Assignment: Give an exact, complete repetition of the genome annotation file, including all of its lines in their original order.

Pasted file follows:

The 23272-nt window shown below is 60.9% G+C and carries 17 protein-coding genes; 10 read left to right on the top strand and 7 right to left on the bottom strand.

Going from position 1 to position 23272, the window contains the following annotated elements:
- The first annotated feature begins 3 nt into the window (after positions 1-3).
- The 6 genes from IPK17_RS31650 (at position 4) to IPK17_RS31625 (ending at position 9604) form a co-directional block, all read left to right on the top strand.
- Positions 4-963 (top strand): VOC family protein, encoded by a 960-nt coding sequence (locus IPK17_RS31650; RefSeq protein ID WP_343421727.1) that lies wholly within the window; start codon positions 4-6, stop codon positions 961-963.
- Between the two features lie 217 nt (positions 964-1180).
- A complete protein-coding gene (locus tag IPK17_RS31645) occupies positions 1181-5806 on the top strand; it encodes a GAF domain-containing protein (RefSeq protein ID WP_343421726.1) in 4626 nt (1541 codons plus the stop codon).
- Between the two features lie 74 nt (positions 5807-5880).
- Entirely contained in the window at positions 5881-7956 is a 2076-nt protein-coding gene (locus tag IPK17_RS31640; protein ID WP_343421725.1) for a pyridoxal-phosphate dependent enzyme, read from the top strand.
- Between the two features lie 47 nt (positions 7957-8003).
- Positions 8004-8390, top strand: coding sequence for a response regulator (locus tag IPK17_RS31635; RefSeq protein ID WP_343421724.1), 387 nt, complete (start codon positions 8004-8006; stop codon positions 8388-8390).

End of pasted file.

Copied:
The 23272-nt window shown below is 60.9% G+C and carries 17 protein-coding genes; 10 read left to right on the top strand and 7 right to left on the bottom strand.

Going from position 1 to position 23272, the window contains the following annotated elements:
- The first annotated feature begins 3 nt into the window (after positions 1-3).
- The 6 genes from IPK17_RS31650 (at position 4) to IPK17_RS31625 (ending at position 9604) form a co-directional block, all read left to right on the top strand.
- Positions 4-963 (top strand): VOC family protein, encoded by a 960-nt coding sequence (locus IPK17_RS31650; RefSeq protein ID WP_343421727.1) that lies wholly within the window; start codon positions 4-6, stop codon positions 961-963.
- Between the two features lie 217 nt (positions 964-1180).
- A complete protein-coding gene (locus tag IPK17_RS31645) occupies positions 1181-5806 on the top strand; it encodes a GAF domain-containing protein (RefSeq protein ID WP_343421726.1) in 4626 nt (1541 codons plus the stop codon).
- Between the two features lie 74 nt (positions 5807-5880).
- Entirely contained in the window at positions 5881-7956 is a 2076-nt protein-coding gene (locus tag IPK17_RS31640; protein ID WP_343421725.1) for a pyridoxal-phosphate dependent enzyme, read from the top strand.
- Between the two features lie 47 nt (positions 7957-8003).
- Positions 8004-8390, top strand: coding sequence for a response regulator (locus tag IPK17_RS31635; RefSeq protein ID WP_343421724.1), 387 nt, complete (start codon positions 8004-8006; stop codon positions 8388-8390).